Here is an excerpt from Steven Pressfield’s book Turning Pro: Tap Your Inner Power and Create Your Life’s Work printed on the back cover:
The passage from ameteur to professional is often achieved via an interior odyssey whose trials are survived only at great cost, emotionally, psychologically and spiritually. We pass through a membrane when we turn pro. It’s messy and it’s scary. We tread in blood when we turn pro.
These were the first words I read when I was given this book as an assignment over the weekend. I have never read Pressfield’s work, which includes novels and other nonfiction, but I did see King Kong Lives and it still is one of my favorite terrible movies (Pressfield does regard this screenplay as a failure, which is fair). Given the limited examples I know, I think it’s alright to admit I judged this book by its cover and wasn’t disappointed in my conclusion.
I couldn’t read this book in public because of the faces of disgust I made. Not only at the above quote, which is an absurd metaphor that turns birth into a battle scene, but probably on average once per three pages (the book totals 132). I put sticky notes in the margins to find the worst ones later, and I ran out of sticky notes. I started tearing the squares in halves to increase mileage, then thirds, and I ran out of sticky notes. Steven Pressfield forced me into OfficeMax during finals week.
This is a self-help book trying to disguise itself as nonfiction. Every online bookseller markets it as an educational tool to aspiring writers and entrepreneurs, and I stopped looking at blogs and reviews of teachers who actually used it in their classroom. I think it goes for nonfiction because, like the worst self-help books, it tells the reader all about her personal flaws (whether or not she knew them or even agreed) but gives no practical steps to remedy. If I took it seriously, it would undoubtedly drive me to drink.
According to Pressfield, what is wrong with myself and everyone else is we are “amateurs” in everything we do. Early in the book are “Three Models of Self-Transformation” that say we can either punish ourselves and atone for our sins of personal inadequacy, view ourselves as “ill” and “flawed” and in need of “treatment,” or we can read this book.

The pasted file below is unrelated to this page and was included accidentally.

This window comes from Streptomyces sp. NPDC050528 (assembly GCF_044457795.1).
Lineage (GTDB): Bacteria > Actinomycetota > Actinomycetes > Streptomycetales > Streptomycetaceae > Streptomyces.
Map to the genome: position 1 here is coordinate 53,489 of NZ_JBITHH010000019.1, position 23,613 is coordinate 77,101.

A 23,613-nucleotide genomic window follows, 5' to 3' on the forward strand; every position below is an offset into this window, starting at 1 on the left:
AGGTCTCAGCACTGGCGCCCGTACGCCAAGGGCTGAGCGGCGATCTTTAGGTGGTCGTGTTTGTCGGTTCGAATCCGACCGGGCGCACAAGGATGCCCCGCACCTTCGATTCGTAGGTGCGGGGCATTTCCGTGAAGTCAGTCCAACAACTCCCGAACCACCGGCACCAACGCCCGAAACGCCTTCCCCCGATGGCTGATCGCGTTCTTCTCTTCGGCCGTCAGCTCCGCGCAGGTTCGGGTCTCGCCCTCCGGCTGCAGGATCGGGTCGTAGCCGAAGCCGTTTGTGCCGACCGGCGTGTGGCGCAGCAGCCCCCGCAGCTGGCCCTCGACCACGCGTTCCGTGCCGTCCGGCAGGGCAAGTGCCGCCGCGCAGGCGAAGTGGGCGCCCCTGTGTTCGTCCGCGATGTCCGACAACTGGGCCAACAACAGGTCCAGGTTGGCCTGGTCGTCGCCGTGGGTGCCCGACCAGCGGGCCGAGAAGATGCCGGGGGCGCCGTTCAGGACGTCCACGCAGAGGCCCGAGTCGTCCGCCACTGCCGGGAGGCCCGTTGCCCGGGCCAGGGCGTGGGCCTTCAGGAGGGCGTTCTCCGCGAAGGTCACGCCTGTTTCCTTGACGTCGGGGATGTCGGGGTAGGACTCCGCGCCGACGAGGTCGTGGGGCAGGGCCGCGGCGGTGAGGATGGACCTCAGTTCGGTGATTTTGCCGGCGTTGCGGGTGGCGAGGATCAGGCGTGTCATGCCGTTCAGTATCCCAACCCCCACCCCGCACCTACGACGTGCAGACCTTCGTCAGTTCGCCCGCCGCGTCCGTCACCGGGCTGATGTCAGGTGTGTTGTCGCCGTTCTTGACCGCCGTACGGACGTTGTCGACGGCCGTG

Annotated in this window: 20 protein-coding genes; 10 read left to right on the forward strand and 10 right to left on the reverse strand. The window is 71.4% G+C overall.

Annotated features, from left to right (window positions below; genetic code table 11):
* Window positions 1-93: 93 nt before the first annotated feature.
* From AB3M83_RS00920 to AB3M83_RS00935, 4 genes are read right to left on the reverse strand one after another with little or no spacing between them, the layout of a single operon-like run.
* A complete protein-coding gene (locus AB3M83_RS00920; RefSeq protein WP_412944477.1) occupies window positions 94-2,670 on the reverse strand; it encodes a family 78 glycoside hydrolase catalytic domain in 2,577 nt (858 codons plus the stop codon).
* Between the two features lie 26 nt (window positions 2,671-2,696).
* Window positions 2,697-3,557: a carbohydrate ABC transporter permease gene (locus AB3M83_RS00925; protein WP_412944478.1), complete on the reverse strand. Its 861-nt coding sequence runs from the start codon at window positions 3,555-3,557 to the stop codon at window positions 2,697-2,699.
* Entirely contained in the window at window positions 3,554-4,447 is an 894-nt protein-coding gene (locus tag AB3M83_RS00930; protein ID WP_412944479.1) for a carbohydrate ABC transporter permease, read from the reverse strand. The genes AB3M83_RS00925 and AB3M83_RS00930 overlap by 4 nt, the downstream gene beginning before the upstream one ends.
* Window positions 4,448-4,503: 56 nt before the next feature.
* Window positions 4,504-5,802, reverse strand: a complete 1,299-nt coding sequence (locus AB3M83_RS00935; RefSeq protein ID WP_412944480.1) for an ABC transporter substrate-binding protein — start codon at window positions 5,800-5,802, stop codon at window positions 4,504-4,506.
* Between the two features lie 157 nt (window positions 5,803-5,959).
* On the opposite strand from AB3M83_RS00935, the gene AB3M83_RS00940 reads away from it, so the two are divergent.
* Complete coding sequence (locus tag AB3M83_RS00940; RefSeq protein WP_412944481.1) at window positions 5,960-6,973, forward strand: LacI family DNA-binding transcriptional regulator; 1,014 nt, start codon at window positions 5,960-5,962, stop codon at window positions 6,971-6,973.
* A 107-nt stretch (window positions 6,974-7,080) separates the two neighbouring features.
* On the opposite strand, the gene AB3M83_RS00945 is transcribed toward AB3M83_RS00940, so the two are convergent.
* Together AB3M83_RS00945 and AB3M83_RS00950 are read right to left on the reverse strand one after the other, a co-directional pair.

I’m disappointed in my choice of action.
The greatest parts of this book are the personal anecdotes — the parts that actually make it nonfiction. Pressfield has lived a varied life, and if he were to write a memoir I would really really think about buying it from the bargain bin. But the three examples of his own life in the whole 132 pages don’t give me much desire to seek it out.
This book is written from the perspective of a bitter Baby Boomer who thinks the root of societal problems are born and bred on the internet. He romanticizes addiction as a side effect (and perhaps requirement) of the artist, and gives the example that alcoholism is a replacement for unsatiated addiction to success. Obviously, he adores the most misogynistic American authors — the very ones that make me, a woman, extremely ashamed to be heterosexual — with no regard to the consequences of their idealized lifestyle: To Pressfield, Jack Kerouac was the leader of a generation and On the Road was inspiration for his vagabond dreams, but he conveniently omitted Kerouac’s regrets for that life years later in Big Sur; he channeled Ernest Hemingway in his search for a tough and manly “shadow career,” and his short, choppy sentences void of prose (see Ursula K Le Guin’s wonderful response to this trend); and he defended Henry Miller’s alcoholism (and, by extension, the other two authors’ as well) and glorified life.